Margot At The Wedding

Margot At The Wedding


Reviewed by: Chris

I assume you are normal. Whatever that is. Would you ever stop to question that?

Margot is a fish out of water. She would be ‘normal’ back home. Her pond is Manhattan. Intellectuals. ‘Nice’ people. Successful. Words of several syllables that easily slip into popular psychobabble - but in an acceptable sort of way. Social affirmation obscures our faults. The world after all is as we, and our friends, understand it to be. A self-selecting reality.

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For Margot’s sister Pauline, the self-selecting, self-affirming, ‘normality’ is different. She lives in the countryside. Fulfilment would be a down-to-earth lifestyle with someone who thinks she’s great. That man in her life, played by Jack Black, is a very ordinary sort. He doesn’t even have a proper job. But they seem content. They will marry under the family tree. In the garden.

As two worlds collide, flaws that could have been overlooked come nastily to the surface. Margot can only return Pauline’s sisterly love in a cold, cerebral way. She becomes easy to dislike. We soon doubt her sincerity. Pauline looks more and more pathetic against her accomplished sibling. She becomes easy to feel sorry for. Blood is thicker than water. But it exerts unbearable strain.

In the best scenarios, romantic comedies and feelgood movies, love always triumphs over dysfunctionality. If only life was so reliable, with the uplifting coup of family bonds in such films as Little Miss Sunshine or The Darjeeling Limited. Those movies provided us with reassuring escapism. And I admit they were more satisfying than the rather bleak Margot At The Wedding. But it is this film that gives niggling pause for thought.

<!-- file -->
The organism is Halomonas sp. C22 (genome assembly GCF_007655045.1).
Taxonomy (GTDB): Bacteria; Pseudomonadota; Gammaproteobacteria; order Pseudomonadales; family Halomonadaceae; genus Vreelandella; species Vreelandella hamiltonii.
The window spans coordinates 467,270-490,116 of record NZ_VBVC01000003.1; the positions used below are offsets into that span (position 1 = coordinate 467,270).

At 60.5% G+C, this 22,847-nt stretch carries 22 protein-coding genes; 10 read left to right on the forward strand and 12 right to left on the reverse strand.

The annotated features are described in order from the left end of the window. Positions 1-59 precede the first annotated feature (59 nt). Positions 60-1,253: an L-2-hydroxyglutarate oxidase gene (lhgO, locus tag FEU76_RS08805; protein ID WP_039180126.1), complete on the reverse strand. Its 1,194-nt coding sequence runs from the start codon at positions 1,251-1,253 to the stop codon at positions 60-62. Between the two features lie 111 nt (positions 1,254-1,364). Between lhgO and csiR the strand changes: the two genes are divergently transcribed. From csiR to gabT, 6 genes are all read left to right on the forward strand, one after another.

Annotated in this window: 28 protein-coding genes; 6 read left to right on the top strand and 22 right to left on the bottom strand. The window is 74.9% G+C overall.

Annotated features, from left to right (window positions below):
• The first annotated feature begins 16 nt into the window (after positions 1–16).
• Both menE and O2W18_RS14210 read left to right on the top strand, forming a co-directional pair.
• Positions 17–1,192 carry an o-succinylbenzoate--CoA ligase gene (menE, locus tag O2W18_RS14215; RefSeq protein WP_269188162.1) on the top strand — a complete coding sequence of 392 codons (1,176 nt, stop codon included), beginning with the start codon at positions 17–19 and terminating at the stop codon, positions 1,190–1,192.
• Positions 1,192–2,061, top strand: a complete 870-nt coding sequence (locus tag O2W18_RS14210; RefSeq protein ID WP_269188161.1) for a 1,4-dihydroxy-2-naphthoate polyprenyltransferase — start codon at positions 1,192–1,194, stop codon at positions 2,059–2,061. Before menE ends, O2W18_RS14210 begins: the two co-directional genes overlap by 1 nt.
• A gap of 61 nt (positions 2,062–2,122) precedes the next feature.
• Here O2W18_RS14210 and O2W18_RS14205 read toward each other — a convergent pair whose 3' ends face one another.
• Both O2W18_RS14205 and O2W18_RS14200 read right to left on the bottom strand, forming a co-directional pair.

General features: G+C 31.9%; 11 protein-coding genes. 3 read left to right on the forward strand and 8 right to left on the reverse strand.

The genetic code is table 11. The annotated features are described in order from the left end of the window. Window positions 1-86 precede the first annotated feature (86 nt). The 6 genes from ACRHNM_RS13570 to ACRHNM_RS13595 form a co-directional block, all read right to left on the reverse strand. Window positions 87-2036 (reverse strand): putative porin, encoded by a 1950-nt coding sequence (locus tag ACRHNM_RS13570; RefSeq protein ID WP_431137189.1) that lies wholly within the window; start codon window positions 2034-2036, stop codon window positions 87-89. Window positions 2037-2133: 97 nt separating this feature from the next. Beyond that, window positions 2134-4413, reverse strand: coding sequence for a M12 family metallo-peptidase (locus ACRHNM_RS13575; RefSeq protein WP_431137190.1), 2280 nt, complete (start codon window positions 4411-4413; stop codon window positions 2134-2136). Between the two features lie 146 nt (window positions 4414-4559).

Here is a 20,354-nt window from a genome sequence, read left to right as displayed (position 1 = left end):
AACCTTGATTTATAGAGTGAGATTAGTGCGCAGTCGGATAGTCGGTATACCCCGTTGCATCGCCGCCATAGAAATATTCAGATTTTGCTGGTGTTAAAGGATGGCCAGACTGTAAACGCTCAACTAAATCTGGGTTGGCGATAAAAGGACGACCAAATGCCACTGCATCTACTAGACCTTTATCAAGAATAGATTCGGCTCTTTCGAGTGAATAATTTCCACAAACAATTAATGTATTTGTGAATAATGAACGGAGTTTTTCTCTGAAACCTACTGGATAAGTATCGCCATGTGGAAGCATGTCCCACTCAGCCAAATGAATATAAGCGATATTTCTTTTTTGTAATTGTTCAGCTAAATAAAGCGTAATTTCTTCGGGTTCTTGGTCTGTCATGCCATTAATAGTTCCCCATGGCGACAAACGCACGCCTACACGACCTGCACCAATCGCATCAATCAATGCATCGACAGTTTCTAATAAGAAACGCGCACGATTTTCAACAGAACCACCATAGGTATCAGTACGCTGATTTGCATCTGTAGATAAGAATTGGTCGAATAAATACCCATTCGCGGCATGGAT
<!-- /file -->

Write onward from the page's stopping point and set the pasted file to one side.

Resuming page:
It is easy for box office comedy to turn on family difference that ultimately heals. But it is the less than fairytale endings that we have to deal with in real life. Not funny. Maybe just a bit painful. Like estranged family. Hurts that don’t heal in a neat two hours of celluloid.

Margot At The Wedding is not a great movie nor a comfortable one. It looks at the fragility of one’s persona - or definition of normality - as used to interact with society. With society’s forgiving and less forgiving parts. Parts that are perhaps within our own families. But it does encourage you to think. And there are too few movies out just now that do that.

Reviewed on: 27 Feb 2008
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A neurotic woman undermines her whole family and her sister's impending marriage.
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Anton Bitel **

Director: Noah Baumbach

Writer: Noah Baumbach

Starring: Nicole Kidman, Jennifer Jason Leigh, Zane Pais, Jack Black, John Turturro, Flora Cross, Ciarán Hinds, Halley Feiffer, Michael Cullen, Enid Graham, Sophie Nyweide, Justin Roth

Year: 2007

Runtime: 92 minutes

BBFC: 15 - Age Restricted

Country: US

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